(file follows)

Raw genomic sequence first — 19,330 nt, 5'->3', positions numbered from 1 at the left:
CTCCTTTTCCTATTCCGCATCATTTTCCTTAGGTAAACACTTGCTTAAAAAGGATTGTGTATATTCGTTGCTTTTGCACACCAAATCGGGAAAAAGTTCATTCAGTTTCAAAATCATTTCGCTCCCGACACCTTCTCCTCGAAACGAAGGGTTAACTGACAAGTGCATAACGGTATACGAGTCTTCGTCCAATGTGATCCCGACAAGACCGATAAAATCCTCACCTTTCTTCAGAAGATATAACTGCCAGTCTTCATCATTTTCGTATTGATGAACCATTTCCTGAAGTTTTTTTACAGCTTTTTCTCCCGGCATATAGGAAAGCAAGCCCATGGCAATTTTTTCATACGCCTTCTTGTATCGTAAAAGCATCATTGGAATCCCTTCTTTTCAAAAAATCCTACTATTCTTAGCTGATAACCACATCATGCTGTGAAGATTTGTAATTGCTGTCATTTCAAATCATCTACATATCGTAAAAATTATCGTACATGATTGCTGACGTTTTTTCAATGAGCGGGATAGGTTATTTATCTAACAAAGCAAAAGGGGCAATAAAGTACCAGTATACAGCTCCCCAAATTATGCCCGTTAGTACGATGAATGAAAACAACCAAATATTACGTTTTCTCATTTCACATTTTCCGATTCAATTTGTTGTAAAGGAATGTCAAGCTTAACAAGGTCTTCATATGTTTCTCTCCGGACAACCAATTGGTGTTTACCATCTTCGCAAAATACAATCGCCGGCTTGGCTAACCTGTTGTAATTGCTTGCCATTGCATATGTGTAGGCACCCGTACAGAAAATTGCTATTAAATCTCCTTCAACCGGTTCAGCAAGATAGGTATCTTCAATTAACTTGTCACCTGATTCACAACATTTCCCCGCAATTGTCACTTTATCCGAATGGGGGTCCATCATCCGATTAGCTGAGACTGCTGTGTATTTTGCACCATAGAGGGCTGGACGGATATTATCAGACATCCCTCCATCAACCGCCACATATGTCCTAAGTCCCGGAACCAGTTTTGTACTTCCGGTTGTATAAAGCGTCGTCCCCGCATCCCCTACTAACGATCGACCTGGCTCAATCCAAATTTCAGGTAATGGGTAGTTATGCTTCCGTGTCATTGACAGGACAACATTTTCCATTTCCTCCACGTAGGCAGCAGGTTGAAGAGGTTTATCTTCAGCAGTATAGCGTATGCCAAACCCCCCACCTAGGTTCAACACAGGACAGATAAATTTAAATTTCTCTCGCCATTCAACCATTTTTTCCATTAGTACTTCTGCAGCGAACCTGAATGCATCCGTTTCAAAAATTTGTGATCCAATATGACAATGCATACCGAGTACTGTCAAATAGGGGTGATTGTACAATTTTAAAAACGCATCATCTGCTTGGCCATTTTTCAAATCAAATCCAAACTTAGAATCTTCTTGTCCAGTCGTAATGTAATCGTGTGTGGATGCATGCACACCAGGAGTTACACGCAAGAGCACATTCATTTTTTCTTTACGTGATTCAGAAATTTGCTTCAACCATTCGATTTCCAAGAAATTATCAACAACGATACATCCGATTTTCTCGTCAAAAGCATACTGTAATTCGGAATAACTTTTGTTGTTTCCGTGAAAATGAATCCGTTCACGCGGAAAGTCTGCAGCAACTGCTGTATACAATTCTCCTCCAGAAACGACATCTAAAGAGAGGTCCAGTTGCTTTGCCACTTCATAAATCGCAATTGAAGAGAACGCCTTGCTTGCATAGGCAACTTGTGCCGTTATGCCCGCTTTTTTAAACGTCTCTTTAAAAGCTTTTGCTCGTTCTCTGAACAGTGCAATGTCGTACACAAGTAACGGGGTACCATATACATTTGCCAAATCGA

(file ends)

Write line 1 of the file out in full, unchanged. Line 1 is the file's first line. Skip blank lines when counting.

Raw genomic sequence first — 19,330 nt, 5'->3', positions numbered from 1 at the left: